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Old 09-02-2008, 04:15 AM   #1
slugdoug
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I have been looking everywhere and I still don't get the yeast starter. This is the first time my brew has called or a liquid yeast and when I purchased the ingredients they told me that I could use dry yeast but it would be better to use liquid. I still don't understand the yeast starter process; an someone give me a true step by step.

 
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Old 09-02-2008, 04:17 AM   #2
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Courtesy of the Deathbrewer.
http://www.homebrewtalk.com/f39/how-...ctorial-76101/
See...Dying isn't all that bad!
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Old 09-02-2008, 04:19 AM   #3
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Sure, doug. What you want to do is to make a mini batch of beer. I use dry malt extract and water. I boil 4 cups of water and then add one cup of dry malt extract. Let it cool to room temperature and then add your yeast. For bigger beers you might want to add more of the boiled extract mix. The starter generally finishes in a day but I always give it two if possible.
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Old 09-02-2008, 04:31 AM   #4
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Yeast starters are cool.

I've gotten lazier with my brewing lately though and I would highly recommend you consider dry yeast for any standard ale. It is so much easier just to sprinkle a packet of Nottingham in the wort. And regardless of what the critics say, dry yeast works just fine for most beer.
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Old 09-02-2008, 08:02 AM   #5
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Just to clarify.

If you are using dry yeast you don't need to/shouldn't make a starter.

Either sprinkle it on the wort or hydrate it first.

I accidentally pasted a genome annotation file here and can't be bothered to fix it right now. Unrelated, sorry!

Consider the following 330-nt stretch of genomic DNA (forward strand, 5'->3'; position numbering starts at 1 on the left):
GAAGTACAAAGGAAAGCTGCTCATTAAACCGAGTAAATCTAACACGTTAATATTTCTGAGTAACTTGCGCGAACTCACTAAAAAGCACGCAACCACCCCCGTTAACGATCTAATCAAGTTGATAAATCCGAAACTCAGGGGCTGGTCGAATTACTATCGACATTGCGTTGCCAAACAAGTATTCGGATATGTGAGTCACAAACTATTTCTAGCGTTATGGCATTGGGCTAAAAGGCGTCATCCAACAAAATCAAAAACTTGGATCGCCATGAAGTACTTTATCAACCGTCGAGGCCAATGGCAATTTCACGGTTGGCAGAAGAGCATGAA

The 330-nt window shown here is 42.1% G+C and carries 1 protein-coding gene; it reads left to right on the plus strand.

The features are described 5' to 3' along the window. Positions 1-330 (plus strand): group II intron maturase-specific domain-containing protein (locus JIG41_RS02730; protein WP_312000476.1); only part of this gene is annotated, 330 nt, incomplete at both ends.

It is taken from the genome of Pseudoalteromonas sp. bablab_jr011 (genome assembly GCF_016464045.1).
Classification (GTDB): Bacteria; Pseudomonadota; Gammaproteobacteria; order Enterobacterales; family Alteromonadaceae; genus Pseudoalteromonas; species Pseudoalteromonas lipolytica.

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Old 09-02-2008, 10:27 AM   #6
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Quote:
Originally Posted by slugdoug View Post
I have been looking everywhere and I still don't get the yeast starter. This is the first time my brew has called or a liquid yeast and when I purchased the ingredients they told me that I could use dry yeast but it would be better to use liquid. I still don't understand the yeast starter process; an someone give me a true step by step.
I'm going to recycle a recent post.
I didn't get flamed for it, so it can't be too bad.

You can sprinkle dry yeast in the fermenter, and a lot of brewers do just that.
But the manufacters recommend re-hydrating dry yeast in tap water that has been boiled to kill bacteria and drive off chlorine, then cooled to 80 - 100 degrees Fahrenheit.
This is less stressful for the yeast.

Dry yeast should be rehydrated in plain water because they are dried after they have accumulated oxygen and energy reserves.
They are in suspended animation and just need a little water.

I think new brewers should stick with dry ale yeast for ease and reliability.
There are more different strain of liquid yeast cultures, and can produce more variations in flavor, but it takes more effort to get the best out of them.

Liquid yeast cultures are semi-dormant and continue to expend their reserves during storage.
The number of viable cells decline during storage and they are in need of oxygen and sugar.
So liquid cultures are often added to a starter beer to get them going.

Method A: Add liquid yeast to 1 pint of boiled and cooled wort at 1.040 (About 2 ounces light Dry Malt Extract by weight or 1/3 cup by volume). Cover flask or jar loosely with tin foil to allow CO2 to escape and oxygen to get in.
Swirl the container occasionally to give the yeast more contact with sugar and to drive off the CO2.
After 24 hours at 60 to 80*F, the yeast should be fully awake and ready to go to work.
Also, the foaming indicates that the yeast are viable.

A small starter will not result in significant increase in yeast cells, so (especially for lagers and high gravity beers):
Method B: Begin a week ahead of brew day with at least 2 quarts of boiled and cooled wort at 1.040 (1.5 cups light DME). Cover loosely with foil and swirl occasionally.
The foaming will stop after 3 to 5 days at room temp.
At this point there should be 2 or 3 times as many cells.
Cool in the refrigerator for at least 12 hours, to get the yeast to settle to the bottom.
It can stay in the fridge for a couple weeks like this.
On brew day pour off most of the clear liquid and allow to warm up before pitching.

There are other variations.

 
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Old 09-02-2008, 12:40 PM   #7
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Here's a cool idea that was in an older BYO.

I make up a gallon of starter wort and pressure can it in pint jars. Talk about your quick and easy starter.
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Old 09-03-2008, 08:55 PM   #8
slugdoug
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Thanks, this was really helpful. The recipe that I am using is from a clone from a small local brewer in CA and it was recommended to use liquid. I thought that I would give it a try but what I never understood before was whether or not I added all of my yeast to the starter. I am going to try this on Friday and why not try something new. I've made a lot of mistakes but haven't had a batch yet that I wouldn't drink.

 
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